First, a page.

Her friends and family are furious with her for even considering Harold's demand. Her stomach is in an uproar. She hasn't been able to sleep. When she called her former attorney, the woman refused to talk to Harold and made Nikki feel foolish for even worrying about his threat to sue.

I listened, fighting my own urge to say, "What's wrong with you? Just tell him to crawl back into his hole and leave you alone." I know Nikki and how much she hates conflict. She would rather pay him than face any unpleasantness.

I asked her why she thought Harold was calling. She responded, "For two reasons. He is feeling pinched by the bad economy, and he likes to control me."

I asked her why she would entertain his demand. She said, "Because I feel guilty when I'm not nice."

And there's the crux of the matter. Nikki was raised to be a "nice Texas girl." To smile no matter what. If someone peed on her new high heels, she could be relied upon to say, "Oh, don't worry about these old things. I was getting ready to give them to the Salvation Army anyway." It doesn't matter that Harold embarrassed her and ignored the gifts of her heart and her loyalty. SHE NEEDS TO BE A NICE GIRL.

I could tell her pain was genuine. I said: "The decision is yours, not anyone else's."

She acknowledged that and said, "I don't know why I'm not angry at him."

I said, "Of course, you're angry at him, but you never show your anger outwardly. So all that rage is turned inward--you can't sleep and your stomach is in knots."

She was quiet for a moment before saying, "What do you think I should do?"

I responded, "You know what I think, but you're not me. The thing is, if you give in, Harold isn't going to acknowledge you as nice. He's going to pat himself on the back for winning again. But I do think you need to remember your two girls and the message you are giving them if you give in."

We all have our own mythology, the stories we tell ourselves about who we are and why we do what we do. We can choose to remain locked into that myth, or we can write a new ending to the story.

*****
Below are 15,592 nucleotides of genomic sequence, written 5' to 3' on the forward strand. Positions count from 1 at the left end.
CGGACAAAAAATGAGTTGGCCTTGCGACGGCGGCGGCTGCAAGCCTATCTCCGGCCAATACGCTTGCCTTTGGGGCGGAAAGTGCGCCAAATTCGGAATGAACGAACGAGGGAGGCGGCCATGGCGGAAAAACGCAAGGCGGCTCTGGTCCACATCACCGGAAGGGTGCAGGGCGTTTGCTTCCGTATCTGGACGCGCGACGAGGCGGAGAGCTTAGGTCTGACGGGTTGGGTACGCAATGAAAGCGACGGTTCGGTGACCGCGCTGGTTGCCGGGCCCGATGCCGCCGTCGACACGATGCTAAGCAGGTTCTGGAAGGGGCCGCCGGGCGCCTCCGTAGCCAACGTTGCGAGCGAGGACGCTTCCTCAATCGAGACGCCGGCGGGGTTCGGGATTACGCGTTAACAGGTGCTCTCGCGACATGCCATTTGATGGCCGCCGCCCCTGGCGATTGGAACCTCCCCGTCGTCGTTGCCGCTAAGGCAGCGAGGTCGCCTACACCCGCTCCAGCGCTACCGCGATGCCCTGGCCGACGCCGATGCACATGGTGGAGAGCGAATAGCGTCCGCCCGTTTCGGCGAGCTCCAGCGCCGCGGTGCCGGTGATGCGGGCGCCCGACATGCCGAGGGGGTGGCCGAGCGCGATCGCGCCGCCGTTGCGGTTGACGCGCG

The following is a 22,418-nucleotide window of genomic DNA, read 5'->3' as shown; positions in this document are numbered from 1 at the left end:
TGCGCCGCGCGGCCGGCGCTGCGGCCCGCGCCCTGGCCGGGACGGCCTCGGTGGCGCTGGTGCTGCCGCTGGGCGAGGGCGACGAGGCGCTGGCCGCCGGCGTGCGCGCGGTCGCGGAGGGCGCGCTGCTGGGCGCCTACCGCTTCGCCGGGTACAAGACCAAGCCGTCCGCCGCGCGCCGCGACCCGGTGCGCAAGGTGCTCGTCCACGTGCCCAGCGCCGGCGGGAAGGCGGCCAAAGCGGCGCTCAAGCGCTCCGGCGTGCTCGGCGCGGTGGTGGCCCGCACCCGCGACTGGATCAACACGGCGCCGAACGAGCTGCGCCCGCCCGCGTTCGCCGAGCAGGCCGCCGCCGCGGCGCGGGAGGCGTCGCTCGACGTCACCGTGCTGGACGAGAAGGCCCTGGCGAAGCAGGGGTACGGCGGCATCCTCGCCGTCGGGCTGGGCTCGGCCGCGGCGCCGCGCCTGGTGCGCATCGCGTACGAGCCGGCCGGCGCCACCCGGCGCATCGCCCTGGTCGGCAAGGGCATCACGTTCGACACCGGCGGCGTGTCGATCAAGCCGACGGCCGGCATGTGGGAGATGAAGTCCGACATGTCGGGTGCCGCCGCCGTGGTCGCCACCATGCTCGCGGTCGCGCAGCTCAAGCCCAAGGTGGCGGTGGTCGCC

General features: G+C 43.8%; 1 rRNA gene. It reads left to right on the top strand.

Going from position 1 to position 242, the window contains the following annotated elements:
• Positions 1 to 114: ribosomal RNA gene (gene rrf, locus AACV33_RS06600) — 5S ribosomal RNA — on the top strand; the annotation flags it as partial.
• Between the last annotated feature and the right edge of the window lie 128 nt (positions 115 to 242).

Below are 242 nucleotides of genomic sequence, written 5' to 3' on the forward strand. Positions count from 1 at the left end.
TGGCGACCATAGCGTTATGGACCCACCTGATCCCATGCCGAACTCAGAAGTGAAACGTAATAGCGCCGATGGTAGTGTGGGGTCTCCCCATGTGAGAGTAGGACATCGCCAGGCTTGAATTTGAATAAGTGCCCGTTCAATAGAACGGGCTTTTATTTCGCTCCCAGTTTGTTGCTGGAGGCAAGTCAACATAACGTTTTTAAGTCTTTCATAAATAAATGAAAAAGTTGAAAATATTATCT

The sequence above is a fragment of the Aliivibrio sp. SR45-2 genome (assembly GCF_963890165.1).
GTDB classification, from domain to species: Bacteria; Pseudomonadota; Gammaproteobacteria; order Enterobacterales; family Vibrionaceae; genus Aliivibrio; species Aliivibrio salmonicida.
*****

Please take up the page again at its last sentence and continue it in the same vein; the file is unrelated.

I hope Nikki chooses a different page.


Silicon Valley Diva said...

So true Maya. Hopefully she heeds your advice. Her children are definitely watching.

Liane Spicer said...

I know Nikki. I used to be her. I had to be nice, no matter what, and I had to be polite.

The first time a subordinate called me a bitch (behind my back, of course) for standing up for what was right, I considered it a compliment. I'm not so fixated on being 'nice' any more, but it's still a work in progress.

I hope Nikki learns to stick up for herself and her children. People like her husband will take everything from her and walk away laughing at her. I have a friend who's still Nikki. She actually heard her ex refer to her as 'that stupid girl' - right after he had extracted even more money from her.

Maya Reynolds said...

SVD: You're right. Unfortunately, the kids are getting to see both parents.

Maya Reynolds said...

Liane: Congratulations on re-writing your story. That takes a lot of will power and effort. You deserve a lot of credit.

Marian said...

My mother gave in to my father over a lot of issues, telling me that she did it so we would have "peace in the house". I heard that phrase "peace in the house" often when I was growing up.

After she died of cancer, he started dating again within a month. And since he was the executor of her will, I didn't get a single cent of anything she left me in it. This all happened in another country, so pursing a legal route wasn't an option.

I migrated to Canada at the earliest possible opportunity and no longer keep in contact with my father.

Let alone peace in the house, there isn't even a house (as my mom saw it, anyway).

Giving in to someone over and over again doesn't mean they'll treat you fairly or well. Worse, it can come back to affect your children some day.